Nova Scotia’s population growth has reached an all-time high since 1972, driven largely by record-breaking immigration levels.
The province has had a consistently declining natural population growth rate since 2016.
“Nova Scotia’s natural population change (the number of births, less the number of deaths) has been negative for several years,” writes the Nova Scotia Finance and Treasury Board.
“Between April 1, 2018 and June 30, 2018, there were 2,164 births and 2,281 deaths, amounting to a natural population decline of 117.”
Over a 12 month period from October 1, 2018 to October 1, 2019, the province has seen a growth in population of 1.28% or a total of 12,339 new residents.
A majority of the new residents to the province have been immigrants. According to Statistics Canada estimates, 58% of the population growth was driven by immigration. Nova Scotia saw a total of 7,165 immigrants enter the province during this time period.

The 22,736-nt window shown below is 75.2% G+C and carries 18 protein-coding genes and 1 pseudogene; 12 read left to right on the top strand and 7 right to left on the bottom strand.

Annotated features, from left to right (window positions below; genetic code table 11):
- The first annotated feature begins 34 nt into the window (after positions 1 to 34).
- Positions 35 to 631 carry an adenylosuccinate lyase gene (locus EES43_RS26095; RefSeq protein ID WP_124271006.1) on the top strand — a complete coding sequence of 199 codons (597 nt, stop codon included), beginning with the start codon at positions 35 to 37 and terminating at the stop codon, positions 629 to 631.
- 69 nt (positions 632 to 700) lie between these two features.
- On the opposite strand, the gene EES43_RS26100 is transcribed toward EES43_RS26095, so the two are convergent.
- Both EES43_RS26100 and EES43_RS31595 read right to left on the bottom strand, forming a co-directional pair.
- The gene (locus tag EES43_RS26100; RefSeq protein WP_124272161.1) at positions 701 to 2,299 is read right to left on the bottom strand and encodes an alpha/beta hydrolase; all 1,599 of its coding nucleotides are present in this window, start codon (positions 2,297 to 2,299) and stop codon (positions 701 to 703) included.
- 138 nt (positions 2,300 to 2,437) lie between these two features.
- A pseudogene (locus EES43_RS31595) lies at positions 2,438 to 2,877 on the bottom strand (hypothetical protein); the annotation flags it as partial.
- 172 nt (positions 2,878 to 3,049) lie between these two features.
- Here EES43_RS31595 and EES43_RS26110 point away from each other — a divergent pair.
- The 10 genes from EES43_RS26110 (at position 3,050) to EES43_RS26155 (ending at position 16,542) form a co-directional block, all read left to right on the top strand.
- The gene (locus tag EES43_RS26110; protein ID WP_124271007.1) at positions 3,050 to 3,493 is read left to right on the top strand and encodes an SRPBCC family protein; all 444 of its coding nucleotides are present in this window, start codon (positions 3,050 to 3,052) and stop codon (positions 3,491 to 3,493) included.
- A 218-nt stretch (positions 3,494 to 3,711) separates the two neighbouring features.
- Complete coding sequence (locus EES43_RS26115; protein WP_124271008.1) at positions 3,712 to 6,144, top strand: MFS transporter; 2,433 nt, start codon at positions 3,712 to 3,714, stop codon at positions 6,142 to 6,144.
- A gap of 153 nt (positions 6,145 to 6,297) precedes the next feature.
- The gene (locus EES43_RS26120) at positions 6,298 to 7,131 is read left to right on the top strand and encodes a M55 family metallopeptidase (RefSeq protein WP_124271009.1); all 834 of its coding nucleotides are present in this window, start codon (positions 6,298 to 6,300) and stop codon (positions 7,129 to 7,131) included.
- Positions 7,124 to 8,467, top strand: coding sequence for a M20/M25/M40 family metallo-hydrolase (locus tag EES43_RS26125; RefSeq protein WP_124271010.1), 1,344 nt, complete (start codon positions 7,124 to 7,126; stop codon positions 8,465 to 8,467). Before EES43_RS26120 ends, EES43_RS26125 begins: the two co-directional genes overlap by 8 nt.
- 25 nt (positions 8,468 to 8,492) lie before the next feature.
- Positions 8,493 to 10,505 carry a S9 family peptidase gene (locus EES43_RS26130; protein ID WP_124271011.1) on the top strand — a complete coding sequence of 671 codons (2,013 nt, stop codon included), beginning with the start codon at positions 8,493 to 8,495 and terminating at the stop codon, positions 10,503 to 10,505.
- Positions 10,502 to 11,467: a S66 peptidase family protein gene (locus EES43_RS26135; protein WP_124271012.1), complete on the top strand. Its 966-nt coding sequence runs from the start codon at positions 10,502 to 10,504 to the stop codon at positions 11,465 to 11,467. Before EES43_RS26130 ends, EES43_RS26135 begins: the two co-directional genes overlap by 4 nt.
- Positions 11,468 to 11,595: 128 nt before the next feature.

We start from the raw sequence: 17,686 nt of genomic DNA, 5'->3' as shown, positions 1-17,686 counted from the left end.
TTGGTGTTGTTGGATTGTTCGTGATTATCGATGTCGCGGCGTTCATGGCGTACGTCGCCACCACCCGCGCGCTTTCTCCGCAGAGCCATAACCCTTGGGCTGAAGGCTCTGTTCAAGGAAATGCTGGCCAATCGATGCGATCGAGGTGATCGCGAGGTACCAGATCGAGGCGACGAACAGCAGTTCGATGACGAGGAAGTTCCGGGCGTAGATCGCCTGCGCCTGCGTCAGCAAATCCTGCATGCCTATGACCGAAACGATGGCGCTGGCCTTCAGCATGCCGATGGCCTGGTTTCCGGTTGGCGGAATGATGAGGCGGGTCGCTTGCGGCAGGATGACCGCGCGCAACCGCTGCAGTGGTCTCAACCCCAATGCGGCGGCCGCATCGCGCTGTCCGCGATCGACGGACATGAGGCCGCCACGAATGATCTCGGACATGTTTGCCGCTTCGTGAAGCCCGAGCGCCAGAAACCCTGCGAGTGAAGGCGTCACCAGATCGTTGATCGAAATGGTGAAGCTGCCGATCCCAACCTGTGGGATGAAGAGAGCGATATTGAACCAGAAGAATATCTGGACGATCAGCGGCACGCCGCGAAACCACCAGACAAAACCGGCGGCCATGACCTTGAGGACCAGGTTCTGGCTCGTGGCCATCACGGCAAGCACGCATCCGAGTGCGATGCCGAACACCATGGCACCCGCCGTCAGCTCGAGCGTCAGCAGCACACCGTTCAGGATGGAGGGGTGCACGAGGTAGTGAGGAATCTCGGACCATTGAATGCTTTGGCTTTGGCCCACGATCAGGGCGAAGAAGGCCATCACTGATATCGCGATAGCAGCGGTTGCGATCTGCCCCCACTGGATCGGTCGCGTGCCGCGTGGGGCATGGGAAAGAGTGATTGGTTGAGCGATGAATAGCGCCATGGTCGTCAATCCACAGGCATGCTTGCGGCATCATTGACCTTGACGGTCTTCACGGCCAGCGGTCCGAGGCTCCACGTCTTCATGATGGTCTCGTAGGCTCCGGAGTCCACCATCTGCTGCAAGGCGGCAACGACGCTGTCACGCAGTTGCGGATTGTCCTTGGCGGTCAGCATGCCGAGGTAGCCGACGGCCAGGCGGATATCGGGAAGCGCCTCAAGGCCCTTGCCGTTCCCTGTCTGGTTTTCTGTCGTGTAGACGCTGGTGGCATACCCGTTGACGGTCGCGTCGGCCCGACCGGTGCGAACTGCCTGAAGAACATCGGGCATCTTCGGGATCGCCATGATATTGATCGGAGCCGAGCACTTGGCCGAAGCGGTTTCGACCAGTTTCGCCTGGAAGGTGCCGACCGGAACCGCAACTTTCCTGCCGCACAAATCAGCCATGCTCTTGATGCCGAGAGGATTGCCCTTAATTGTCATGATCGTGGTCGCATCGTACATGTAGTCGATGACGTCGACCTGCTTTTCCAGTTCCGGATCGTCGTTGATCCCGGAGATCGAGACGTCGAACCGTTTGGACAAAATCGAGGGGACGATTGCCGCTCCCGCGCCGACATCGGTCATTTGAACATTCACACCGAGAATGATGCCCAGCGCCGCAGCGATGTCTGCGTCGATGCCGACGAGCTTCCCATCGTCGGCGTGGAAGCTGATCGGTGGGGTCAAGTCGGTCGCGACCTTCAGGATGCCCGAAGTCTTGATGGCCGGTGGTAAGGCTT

Meanwhile, Canadians moving into the province from other provinces contributed only 1,090 new residents.
Another record was broken in the third quarter of the year, between July 1 and October 1, 2019. This period saw a growth of 5,373 newcomers to the province, 2,471 of which were immigrants.
According to the Government of Nova Scotia, this is the highest immigration level in a quarter since World War II.
“Immigration is a priority and is key to filling persistent labour needs and increasing our population,” said Nova Scotia’s Immigration Minister Lena Metlege Diab.